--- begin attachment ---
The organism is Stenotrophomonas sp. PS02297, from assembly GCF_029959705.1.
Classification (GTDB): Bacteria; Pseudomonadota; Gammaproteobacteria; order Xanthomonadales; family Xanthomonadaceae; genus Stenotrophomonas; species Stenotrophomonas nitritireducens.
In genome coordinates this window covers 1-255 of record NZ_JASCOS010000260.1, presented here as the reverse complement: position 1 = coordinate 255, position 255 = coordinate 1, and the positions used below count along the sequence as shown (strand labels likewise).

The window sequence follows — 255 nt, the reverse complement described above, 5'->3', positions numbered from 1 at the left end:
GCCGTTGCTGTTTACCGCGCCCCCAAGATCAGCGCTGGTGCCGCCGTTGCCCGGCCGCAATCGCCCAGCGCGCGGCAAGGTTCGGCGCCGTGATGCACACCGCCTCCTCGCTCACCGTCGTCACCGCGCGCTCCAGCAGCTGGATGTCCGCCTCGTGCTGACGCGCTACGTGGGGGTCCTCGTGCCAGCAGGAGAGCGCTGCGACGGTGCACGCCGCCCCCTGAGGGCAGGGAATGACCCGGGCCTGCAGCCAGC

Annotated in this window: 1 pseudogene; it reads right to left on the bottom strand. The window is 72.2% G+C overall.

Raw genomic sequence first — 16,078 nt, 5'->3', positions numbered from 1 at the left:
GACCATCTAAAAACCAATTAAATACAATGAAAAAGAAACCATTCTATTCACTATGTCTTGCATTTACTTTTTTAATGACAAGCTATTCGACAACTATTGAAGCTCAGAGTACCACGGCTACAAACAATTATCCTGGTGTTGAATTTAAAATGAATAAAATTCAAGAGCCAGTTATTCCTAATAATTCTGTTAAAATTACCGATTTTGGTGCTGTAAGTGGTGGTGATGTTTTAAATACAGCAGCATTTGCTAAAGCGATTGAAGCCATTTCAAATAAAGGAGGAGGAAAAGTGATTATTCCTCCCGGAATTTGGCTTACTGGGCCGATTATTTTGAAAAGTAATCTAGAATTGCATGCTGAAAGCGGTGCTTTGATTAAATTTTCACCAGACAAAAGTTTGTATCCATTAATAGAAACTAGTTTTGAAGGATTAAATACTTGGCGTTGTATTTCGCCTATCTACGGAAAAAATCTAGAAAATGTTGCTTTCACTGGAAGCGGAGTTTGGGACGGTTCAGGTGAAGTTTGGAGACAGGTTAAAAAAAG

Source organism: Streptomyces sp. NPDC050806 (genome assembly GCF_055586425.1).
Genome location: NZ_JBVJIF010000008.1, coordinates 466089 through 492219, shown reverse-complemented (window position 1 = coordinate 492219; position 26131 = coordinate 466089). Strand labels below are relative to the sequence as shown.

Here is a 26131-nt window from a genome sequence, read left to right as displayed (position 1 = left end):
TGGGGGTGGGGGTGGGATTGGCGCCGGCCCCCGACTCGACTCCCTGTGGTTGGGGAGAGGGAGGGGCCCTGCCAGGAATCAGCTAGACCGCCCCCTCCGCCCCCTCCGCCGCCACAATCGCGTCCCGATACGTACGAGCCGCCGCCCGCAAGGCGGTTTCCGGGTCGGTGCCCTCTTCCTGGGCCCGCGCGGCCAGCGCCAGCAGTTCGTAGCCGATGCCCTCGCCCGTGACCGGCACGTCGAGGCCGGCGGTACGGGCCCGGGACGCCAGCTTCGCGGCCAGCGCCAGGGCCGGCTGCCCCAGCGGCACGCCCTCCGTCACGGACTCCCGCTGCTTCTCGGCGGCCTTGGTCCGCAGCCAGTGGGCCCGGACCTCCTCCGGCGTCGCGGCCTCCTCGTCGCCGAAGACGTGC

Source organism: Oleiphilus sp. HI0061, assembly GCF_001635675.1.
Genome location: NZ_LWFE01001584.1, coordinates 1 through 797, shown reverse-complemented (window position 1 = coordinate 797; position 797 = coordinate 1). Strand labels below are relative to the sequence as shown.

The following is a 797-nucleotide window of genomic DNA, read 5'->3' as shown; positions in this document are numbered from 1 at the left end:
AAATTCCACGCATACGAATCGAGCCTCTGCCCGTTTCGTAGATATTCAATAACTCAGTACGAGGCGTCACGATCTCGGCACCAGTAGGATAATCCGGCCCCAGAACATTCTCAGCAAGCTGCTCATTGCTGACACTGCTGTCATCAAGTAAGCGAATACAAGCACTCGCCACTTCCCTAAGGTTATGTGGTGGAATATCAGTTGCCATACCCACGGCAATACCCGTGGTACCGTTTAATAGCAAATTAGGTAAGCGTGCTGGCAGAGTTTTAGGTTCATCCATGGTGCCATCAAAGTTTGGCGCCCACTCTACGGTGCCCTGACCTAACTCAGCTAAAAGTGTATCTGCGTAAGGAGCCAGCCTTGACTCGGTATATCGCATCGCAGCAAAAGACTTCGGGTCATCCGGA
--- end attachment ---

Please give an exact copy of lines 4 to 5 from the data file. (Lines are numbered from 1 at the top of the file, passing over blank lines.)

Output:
The window sequence follows — 255 nt, the reverse complement described above, 5'->3', positions numbered from 1 at the left end:
GCCGTTGCTGTTTACCGCGCCCCCAAGATCAGCGCTGGTGCCGCCGTTGCCCGGCCGCAATCGCCCAGCGCGCGGCAAGGTTCGGCGCCGTGATGCACACCGCCTCCTCGCTCACCGTCGTCACCGCGCGCTCCAGCAGCTGGATGTCCGCCTCGTGCTGACGCGCTACGTGGGGGTCCTCGTGCCAGCAGGAGAGCGCTGCGACGGTGCACGCCGCCCCCTGAGGGCAGGGAATGACCCGGGCCTGCAGCCAGC